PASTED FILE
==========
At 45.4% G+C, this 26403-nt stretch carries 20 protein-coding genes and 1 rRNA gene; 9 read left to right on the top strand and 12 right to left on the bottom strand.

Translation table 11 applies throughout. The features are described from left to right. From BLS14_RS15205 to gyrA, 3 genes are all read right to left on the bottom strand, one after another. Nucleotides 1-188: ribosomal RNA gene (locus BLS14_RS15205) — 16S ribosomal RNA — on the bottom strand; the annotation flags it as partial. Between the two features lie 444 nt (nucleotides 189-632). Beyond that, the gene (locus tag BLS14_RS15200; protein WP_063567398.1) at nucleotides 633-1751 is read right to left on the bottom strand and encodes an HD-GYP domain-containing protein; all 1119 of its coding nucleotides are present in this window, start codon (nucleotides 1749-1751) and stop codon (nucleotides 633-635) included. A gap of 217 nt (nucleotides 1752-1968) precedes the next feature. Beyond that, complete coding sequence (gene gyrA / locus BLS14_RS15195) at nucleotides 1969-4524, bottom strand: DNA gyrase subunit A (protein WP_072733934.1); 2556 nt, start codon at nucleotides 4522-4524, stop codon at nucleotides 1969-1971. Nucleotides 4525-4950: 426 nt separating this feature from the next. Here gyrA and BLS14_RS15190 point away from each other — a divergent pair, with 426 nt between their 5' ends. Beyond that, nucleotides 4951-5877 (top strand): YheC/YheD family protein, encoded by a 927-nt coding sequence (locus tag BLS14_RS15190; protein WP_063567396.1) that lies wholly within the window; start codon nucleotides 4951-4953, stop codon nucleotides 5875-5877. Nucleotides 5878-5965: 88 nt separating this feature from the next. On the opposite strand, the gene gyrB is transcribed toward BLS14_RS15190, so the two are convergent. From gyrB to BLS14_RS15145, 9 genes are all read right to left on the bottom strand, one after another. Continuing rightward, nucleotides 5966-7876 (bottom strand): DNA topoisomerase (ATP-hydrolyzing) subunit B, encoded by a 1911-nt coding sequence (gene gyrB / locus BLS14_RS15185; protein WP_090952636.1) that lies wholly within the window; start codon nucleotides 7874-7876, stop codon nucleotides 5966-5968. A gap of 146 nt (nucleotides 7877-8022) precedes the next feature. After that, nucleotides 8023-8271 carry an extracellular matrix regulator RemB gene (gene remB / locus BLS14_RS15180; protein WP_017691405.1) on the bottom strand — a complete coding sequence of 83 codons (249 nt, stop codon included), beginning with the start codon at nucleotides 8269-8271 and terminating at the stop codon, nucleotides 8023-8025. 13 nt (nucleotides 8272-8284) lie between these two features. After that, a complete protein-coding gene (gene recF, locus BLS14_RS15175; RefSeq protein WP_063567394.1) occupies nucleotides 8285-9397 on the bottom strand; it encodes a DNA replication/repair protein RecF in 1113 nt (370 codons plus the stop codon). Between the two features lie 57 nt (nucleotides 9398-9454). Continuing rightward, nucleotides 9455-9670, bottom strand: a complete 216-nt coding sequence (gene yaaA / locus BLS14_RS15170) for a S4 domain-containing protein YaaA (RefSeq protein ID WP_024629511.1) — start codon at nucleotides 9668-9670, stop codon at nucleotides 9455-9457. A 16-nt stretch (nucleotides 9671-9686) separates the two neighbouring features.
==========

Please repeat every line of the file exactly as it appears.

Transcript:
At 45.4% G+C, this 26403-nt stretch carries 20 protein-coding genes and 1 rRNA gene; 9 read left to right on the top strand and 12 right to left on the bottom strand.

Translation table 11 applies throughout. The features are described from left to right. From BLS14_RS15205 to gyrA, 3 genes are all read right to left on the bottom strand, one after another. Nucleotides 1-188: ribosomal RNA gene (locus BLS14_RS15205) — 16S ribosomal RNA — on the bottom strand; the annotation flags it as partial. Between the two features lie 444 nt (nucleotides 189-632). Beyond that, the gene (locus tag BLS14_RS15200; protein WP_063567398.1) at nucleotides 633-1751 is read right to left on the bottom strand and encodes an HD-GYP domain-containing protein; all 1119 of its coding nucleotides are present in this window, start codon (nucleotides 1749-1751) and stop codon (nucleotides 633-635) included. A gap of 217 nt (nucleotides 1752-1968) precedes the next feature. Beyond that, complete coding sequence (gene gyrA / locus BLS14_RS15195) at nucleotides 1969-4524, bottom strand: DNA gyrase subunit A (protein WP_072733934.1); 2556 nt, start codon at nucleotides 4522-4524, stop codon at nucleotides 1969-1971. Nucleotides 4525-4950: 426 nt separating this feature from the next. Here gyrA and BLS14_RS15190 point away from each other — a divergent pair, with 426 nt between their 5' ends. Beyond that, nucleotides 4951-5877 (top strand): YheC/YheD family protein, encoded by a 927-nt coding sequence (locus tag BLS14_RS15190; protein WP_063567396.1) that lies wholly within the window; start codon nucleotides 4951-4953, stop codon nucleotides 5875-5877. Nucleotides 5878-5965: 88 nt separating this feature from the next. On the opposite strand, the gene gyrB is transcribed toward BLS14_RS15190, so the two are convergent. From gyrB to BLS14_RS15145, 9 genes are all read right to left on the bottom strand, one after another. Continuing rightward, nucleotides 5966-7876 (bottom strand): DNA topoisomerase (ATP-hydrolyzing) subunit B, encoded by a 1911-nt coding sequence (gene gyrB / locus BLS14_RS15185; protein WP_090952636.1) that lies wholly within the window; start codon nucleotides 7874-7876, stop codon nucleotides 5966-5968. A gap of 146 nt (nucleotides 7877-8022) precedes the next feature. After that, nucleotides 8023-8271 carry an extracellular matrix regulator RemB gene (gene remB / locus BLS14_RS15180; protein WP_017691405.1) on the bottom strand — a complete coding sequence of 83 codons (249 nt, stop codon included), beginning with the start codon at nucleotides 8269-8271 and terminating at the stop codon, nucleotides 8023-8025. 13 nt (nucleotides 8272-8284) lie between these two features. After that, a complete protein-coding gene (gene recF, locus BLS14_RS15175; RefSeq protein WP_063567394.1) occupies nucleotides 8285-9397 on the bottom strand; it encodes a DNA replication/repair protein RecF in 1113 nt (370 codons plus the stop codon). Between the two features lie 57 nt (nucleotides 9398-9454). Continuing rightward, nucleotides 9455-9670, bottom strand: a complete 216-nt coding sequence (gene yaaA / locus BLS14_RS15170) for a S4 domain-containing protein YaaA (RefSeq protein ID WP_024629511.1) — start codon at nucleotides 9668-9670, stop codon at nucleotides 9455-9457. A 16-nt stretch (nucleotides 9671-9686) separates the two neighbouring features.